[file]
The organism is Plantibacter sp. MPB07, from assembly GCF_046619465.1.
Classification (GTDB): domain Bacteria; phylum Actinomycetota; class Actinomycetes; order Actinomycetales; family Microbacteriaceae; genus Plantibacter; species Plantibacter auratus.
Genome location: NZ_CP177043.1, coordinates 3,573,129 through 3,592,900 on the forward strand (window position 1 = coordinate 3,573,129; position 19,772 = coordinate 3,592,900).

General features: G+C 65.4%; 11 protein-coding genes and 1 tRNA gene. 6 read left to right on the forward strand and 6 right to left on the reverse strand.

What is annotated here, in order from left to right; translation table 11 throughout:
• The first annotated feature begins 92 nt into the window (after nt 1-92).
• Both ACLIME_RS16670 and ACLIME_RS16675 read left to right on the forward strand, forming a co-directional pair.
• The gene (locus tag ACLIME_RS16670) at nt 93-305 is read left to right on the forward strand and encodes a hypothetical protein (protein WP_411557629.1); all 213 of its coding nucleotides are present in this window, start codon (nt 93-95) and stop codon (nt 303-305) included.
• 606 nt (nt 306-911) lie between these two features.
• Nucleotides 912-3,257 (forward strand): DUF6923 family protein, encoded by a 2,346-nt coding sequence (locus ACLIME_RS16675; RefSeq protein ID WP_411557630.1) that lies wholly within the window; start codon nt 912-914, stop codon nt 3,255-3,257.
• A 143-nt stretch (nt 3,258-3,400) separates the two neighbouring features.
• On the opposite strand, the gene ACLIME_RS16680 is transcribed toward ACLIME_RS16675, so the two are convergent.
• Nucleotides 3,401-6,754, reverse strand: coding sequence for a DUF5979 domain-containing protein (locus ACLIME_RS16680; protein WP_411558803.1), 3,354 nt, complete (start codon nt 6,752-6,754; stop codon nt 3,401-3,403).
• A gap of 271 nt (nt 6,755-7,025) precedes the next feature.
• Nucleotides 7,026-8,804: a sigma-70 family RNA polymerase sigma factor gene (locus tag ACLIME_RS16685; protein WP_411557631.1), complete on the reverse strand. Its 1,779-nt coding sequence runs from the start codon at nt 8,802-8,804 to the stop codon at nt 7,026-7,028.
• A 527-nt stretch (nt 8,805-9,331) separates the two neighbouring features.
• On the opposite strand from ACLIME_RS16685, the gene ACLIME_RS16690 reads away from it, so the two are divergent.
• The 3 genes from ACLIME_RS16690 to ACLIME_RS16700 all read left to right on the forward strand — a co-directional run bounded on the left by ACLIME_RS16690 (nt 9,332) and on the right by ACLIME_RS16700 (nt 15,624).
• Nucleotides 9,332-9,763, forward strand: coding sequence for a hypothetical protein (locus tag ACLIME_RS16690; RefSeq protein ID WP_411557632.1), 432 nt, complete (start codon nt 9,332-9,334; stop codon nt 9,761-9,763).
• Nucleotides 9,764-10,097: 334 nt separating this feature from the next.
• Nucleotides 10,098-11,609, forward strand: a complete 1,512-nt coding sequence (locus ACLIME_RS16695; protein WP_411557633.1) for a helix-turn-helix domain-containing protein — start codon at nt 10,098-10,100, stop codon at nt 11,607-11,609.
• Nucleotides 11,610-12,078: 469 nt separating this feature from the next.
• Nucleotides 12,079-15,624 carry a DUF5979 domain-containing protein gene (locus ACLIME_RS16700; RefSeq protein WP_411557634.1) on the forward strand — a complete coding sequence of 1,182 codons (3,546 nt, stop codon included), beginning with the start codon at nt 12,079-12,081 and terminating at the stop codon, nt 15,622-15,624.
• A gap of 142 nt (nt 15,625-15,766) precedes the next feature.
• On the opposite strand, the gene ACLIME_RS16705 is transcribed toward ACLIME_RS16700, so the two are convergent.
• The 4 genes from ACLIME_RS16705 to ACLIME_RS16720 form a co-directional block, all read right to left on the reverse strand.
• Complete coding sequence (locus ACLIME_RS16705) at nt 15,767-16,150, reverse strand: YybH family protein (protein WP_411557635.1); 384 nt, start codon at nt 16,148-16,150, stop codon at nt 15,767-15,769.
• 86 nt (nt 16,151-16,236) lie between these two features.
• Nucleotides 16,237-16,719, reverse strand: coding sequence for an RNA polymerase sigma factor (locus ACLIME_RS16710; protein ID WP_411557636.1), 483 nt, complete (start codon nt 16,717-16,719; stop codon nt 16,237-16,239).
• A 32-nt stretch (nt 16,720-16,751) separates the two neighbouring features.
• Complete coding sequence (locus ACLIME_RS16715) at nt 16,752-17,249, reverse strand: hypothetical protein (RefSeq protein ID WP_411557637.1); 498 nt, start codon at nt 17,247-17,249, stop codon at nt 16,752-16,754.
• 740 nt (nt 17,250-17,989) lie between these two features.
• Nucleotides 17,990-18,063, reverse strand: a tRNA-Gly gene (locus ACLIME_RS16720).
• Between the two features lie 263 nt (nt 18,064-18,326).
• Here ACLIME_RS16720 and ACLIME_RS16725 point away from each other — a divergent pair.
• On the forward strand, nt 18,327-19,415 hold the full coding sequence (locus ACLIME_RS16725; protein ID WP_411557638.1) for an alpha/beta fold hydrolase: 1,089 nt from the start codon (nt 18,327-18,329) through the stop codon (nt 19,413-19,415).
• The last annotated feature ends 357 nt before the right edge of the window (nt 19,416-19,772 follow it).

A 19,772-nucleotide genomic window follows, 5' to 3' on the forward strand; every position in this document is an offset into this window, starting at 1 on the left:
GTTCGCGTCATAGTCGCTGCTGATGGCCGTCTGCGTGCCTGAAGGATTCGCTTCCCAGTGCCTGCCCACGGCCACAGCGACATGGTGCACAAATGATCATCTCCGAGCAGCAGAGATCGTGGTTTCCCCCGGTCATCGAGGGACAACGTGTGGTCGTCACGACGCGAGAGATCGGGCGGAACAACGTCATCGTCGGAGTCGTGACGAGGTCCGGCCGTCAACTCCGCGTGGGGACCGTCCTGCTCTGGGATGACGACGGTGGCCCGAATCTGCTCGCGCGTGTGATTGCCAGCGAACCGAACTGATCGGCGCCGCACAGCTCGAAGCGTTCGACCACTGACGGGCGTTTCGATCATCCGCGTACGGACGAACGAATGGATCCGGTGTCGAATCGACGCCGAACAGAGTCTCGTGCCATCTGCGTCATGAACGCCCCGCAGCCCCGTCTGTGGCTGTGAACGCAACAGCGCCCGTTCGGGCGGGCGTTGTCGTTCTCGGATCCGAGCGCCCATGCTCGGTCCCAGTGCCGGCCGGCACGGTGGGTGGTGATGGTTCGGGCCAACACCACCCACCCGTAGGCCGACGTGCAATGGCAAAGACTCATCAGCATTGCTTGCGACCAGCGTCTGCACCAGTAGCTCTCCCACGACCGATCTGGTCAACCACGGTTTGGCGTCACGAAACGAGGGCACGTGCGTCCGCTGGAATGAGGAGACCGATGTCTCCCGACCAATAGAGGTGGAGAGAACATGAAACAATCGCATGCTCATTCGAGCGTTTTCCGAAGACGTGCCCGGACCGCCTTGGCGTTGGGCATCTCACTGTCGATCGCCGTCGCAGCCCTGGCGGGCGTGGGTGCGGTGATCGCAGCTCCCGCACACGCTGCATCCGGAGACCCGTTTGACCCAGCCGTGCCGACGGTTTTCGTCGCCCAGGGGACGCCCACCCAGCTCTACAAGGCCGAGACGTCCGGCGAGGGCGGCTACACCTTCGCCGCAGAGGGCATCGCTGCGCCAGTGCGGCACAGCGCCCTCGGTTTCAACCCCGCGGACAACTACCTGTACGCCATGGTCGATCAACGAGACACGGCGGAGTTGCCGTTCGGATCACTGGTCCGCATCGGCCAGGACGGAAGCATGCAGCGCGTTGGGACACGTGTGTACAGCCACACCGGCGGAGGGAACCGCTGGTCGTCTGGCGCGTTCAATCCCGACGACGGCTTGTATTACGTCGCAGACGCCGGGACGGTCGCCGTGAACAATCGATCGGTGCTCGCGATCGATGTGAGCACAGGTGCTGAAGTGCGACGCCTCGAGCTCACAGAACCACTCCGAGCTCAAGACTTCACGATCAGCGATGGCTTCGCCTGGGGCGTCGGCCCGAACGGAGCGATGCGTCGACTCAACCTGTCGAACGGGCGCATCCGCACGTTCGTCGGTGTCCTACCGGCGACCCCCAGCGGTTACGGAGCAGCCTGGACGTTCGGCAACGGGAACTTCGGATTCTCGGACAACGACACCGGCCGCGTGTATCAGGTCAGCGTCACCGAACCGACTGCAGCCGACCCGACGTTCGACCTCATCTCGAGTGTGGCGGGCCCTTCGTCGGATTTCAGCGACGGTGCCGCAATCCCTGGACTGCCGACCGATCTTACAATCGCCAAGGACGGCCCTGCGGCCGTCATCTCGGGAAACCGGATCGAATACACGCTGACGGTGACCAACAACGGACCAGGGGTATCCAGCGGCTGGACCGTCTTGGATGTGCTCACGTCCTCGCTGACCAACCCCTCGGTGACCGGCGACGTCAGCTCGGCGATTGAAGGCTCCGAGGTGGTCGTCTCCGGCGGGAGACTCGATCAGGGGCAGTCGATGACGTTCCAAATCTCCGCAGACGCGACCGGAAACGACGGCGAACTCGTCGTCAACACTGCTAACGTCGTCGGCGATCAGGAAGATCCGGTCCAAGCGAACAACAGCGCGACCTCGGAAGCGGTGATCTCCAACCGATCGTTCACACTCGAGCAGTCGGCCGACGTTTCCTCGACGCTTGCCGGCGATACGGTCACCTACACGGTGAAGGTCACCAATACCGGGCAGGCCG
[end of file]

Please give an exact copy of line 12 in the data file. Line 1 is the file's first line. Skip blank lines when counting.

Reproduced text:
• On the opposite strand, the gene ACLIME_RS16680 is transcribed toward ACLIME_RS16675, so the two are convergent.